As a professional photographer, I have a love-hate relationship with cameras. I love them because they enable me to pursue my passion, but I also find them frustrating at times. However, amid this complex relationship, I've managed to discover one camera that embodies everything I love about photography while sparing me from the aspects I dislike.
For a camera to earn the privilege of accompanying me everywhere I go, it must meet certain criteria. It should be portable, lightweight, and compact enough to fit comfortably in my pocket. It should also be easy to handle for extended periods. These requirements seem to align with those of a typical point-and-shoot camera, but there's a twist: my camera isn't a traditional one, it's my smartphone.
My smartphone is the only camera I carry with me at all times, and I use it extensively for photography. It serves as the ideal tool for casual photography and even handles some professional tasks admirably. Phones have evolved to the point where they can genuinely compete with dedicated cameras for everyday photography needs. Even as someone who appreciates the charm of point-and-shoot film cameras, I've learned to achieve similar results using my phone. In this article, I want to shed light on why you should not underestimate your phone's camera when engaging in casual photography.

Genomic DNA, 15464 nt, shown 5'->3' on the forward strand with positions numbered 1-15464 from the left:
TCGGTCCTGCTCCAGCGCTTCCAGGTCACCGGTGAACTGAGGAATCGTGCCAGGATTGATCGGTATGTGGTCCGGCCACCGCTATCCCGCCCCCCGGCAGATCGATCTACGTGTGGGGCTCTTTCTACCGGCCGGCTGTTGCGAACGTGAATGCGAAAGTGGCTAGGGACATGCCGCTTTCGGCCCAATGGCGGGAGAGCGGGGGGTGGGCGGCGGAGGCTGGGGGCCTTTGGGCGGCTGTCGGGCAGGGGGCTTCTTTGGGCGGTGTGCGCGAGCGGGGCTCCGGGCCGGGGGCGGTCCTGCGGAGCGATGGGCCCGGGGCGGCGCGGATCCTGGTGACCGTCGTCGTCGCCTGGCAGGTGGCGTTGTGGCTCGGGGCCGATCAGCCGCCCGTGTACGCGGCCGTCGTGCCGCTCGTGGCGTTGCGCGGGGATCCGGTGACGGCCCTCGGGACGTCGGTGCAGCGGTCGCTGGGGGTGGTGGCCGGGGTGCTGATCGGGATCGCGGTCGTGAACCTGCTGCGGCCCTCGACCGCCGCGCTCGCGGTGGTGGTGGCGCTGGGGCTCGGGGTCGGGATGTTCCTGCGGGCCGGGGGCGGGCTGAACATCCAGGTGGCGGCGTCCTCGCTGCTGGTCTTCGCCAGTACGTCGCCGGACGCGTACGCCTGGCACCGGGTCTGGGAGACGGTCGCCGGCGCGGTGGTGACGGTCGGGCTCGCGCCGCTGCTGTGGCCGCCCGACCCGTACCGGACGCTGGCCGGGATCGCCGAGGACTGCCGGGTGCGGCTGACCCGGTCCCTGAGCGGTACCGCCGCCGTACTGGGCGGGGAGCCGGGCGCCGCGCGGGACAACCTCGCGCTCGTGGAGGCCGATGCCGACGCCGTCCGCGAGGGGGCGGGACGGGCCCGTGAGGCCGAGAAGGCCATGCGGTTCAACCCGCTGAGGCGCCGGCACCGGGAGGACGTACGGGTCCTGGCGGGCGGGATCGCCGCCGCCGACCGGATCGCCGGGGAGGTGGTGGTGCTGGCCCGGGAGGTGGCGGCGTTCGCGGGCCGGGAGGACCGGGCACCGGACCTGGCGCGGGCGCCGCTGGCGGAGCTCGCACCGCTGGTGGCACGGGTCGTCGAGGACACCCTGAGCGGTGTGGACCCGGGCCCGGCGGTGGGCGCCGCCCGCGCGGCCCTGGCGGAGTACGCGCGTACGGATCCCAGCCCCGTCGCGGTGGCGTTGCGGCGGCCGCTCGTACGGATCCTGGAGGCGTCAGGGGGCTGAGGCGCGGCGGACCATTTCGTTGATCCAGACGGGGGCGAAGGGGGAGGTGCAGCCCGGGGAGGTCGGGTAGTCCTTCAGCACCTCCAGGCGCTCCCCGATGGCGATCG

Size and Portability
Most modern phones boast a form factor and weight that make them comfortable to carry around and use for extended periods. Think about the last time you made a call or sent a few text messages: your phone is something you always have with you and regularly use. This convenience has been the norm for the past two decades, and over time, phones have become smaller and more lightweight. Do you remember Apple's "Shot on iPhone" campaign? While the campaign's images may not have been groundbreaking in terms of quality, they made a compelling point: your smartphone can effectively replace a camera for trips and leisure activities.